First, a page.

Also, standard and obvious disclaimer: I am not responsible for any code you run.

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XKCD, the NLP remix

Just saw this old XKCD strip and came up with a more real-world-applicable, NLP version of the strip:

[ original image © Randall Munroe ]

For my non-NLP readers, I might as well explain the terms:

Wrapper Induction is “a technique for automatically constructing wrappers from labeled examples of a resource’s content.”. More details here .

CRF stands for Conditional Random Field and “is a type of discriminative probabilistic model most often used for the labeling or parsing of sequential data, such as natural language text or biological sequences.”


Adwords CPC Dips: Google Instant and Ad Pricing

I was explaining Google Instant to my housemate yesterday and had this thought1:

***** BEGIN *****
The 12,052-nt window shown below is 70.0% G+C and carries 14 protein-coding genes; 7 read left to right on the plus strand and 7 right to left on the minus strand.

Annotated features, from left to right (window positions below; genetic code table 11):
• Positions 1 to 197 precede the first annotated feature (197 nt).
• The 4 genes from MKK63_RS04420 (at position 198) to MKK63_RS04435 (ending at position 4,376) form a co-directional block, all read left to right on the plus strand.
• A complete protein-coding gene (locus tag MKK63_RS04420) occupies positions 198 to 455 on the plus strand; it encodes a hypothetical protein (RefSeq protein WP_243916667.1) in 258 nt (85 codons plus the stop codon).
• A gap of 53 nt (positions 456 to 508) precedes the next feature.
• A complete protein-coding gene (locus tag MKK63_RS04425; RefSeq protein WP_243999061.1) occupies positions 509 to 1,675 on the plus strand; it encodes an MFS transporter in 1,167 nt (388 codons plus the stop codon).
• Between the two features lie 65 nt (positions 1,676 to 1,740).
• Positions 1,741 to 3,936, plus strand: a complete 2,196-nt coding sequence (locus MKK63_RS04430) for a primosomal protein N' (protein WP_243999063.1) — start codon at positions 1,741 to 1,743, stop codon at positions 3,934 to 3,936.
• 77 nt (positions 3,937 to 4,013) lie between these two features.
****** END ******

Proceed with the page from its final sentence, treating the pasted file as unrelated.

Are Google Ads and SEO going to be targeted on prefixes of popular words now?

For example, let’s consider the word “insurance”. There are a lot of people bidding on the whole word, and a lot of people bidding on the word “in”. Since Google Instant can show ads at every keystroke2, perhaps it would be cheaper to buy ads on the word “insura”, where the number of searches will be just as high, but since there are fewer people bidding on it, the CPC is low?

Here’s some data I pulled from Google Adwords Estimator :